from the moment you were born
if it weighed more than you
would you carry it
or fall apart into ragged pieces that smell of
ill conceived dreams
water colors in a storm
& the wrong conversations
mama said rise
daddy died
sorrow drowning in his eyes
a working man
wearing pride like a suit
so you could be you
stand up straight honey
look ‘em in the eyes
do what you need
get inside
the bosom
of the machine
get us some of that milk
honey bring that honey home
we waiting for you to
arrive
who knew that
the destination itself
would be the cruelest cut
most suspect for a boy
whose mother dreamed
a mighty man from the womb
he still the usual suspect
even when he do what they want him to do
what else can a thinking man do
not to wash away
he is not invisible
can you see him now
with his pockets bulging with
needs and promise
do you see him
reading Dred Scott & Ralph Ellison
seeing himself
seeing
how he would make it be
if he could
he has a map
of the road he took
the one that was open
toll free
can you translate
what that cost
do you see him
past looking for an exit
can you see him
bleeding in the margins
it used to weigh less
it couldn’t have cost more
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Tuesday, May 3, 2011

Under a Red Sky



Street Spirit






(For Marvin X)






under a red sky



you have roamed the streets of San Francisco



rapping about homeless blues



in your poetry



in your life



in your spirit



under a red sky



i saw you once selling the Poetry Flash



to rich tourists and wondered whether you would become the next Bob Kaufman



under a red sky



you have roamed the beaches



of the Golden State



praying here and there



remembering your sweet Sherley



confessing your sins and mistakes



under a red sky



you have remembered that a poet is full of great feelings



of love for God



for self



for others



whether the poet is homeless



or not



under a red sky



you have helped me to embrace the street spirits



and the rays of a red sun with your poetry



with your life



with your spirit.



--J. Vern Cromartie © 2005






Another One for Marvin X






start out in Fowler



go to Fresno



fall in love forever with a deep chocolate woman



who loves you and your poetry



you know she loves you



forever like the waves rolling in the dock of the bay


she loved you



this woman loved you when she breathed her last breath



sometimes you see her in your sleep



and you wonder about what could have been



about what should have been



about what was your flight to love forever



the power of love is holy



Jimi Hendix knew this holiness in his dreams



when he sang deep into the night



about the power of love



if you want to follow on the mantle of Jeremiah



let the power of love drench your soul forever.



--J. Vern Cromartie © 2006






Dr. J. Vern Cromartie is a poet and chair of the Sociology Department atContra Costa College. He is a former student of Marvin X when he taught drama at Laney College. Dr. Cromartie recently delivered a researchpaper on Marvin X's brief tenure at UC Berkeley.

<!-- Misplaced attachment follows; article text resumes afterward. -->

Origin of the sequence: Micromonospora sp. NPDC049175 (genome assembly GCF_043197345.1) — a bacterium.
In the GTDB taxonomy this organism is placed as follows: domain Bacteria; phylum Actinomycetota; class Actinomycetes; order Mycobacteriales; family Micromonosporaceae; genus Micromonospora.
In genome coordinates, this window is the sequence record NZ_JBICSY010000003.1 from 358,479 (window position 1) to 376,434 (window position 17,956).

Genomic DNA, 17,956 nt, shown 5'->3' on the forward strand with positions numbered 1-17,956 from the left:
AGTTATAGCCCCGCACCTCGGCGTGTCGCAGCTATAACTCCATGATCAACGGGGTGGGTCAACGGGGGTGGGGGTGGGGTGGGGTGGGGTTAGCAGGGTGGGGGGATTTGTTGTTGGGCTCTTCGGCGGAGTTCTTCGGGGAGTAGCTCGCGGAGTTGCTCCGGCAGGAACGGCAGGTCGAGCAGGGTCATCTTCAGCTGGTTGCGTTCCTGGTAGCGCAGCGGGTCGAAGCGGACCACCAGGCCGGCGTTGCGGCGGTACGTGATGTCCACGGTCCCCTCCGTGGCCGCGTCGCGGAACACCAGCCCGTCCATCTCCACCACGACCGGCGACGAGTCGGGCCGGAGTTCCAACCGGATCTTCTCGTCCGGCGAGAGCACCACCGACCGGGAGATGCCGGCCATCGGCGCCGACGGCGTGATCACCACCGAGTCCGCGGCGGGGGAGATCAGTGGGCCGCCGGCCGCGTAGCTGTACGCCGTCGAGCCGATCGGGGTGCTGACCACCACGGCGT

Sunday, May 1, 2011

If We Must Die

If We Must Die
Claude McKay







In this classic poem from the Harlem Renaissance, we see the power of poetry. This poem has been used for generations of people to stand tall in the face of oppression. Not only did North American African use this poem in the 20s to signal resistence to American oppression, but European Sir Winston Churchill used it to rally his people to oppose Hitler's Nazism during WWII. In the 1960s, Black revolutionaries made it our National anthem in the Black Arts/Black Liberation movement. And surely the people of North Africa and the Middle East express the spirit of this poem.


--m


If We Must Die

by Claude McKay
If we must die—let it not be like hogs
Hunted and penned in an inglorious spot,
While round us bark the mad and hungry dogs,
Making their mock at our accursed lot.
If we must die—oh, let us nobly die,
So that our precious blood may not be shed
In vain; then even the monsters we defy
Shall be constrained to honor us though dead!
Oh, Kinsmen! We must meet the common foe;
Though far outnumbered, let us show us brave,
And for their thousand blows deal one deathblow!
What though before us lies the open grave?
Like men we'll face the murderous, cowardly pack,
Pressed to the wall, dying, but fighting back!




Claude McKay is regarded as one of the first significant writers of the Harlem Renaissance. Born in Jamaica, he arrived in the United States in 1912 at the age of 21 and had already gained recognition as a poet with his book Songs of Jamaica, published in 1911. He attended Tuskegee Institute and Kansas State University, then traveled to New York and participated in the literary movements there, both in Harlem and in Greenwich Village. His sonnet, "If We Must Die," is his most popular poem. He earned his living as a porter on the railroad and was a resident of Harlem.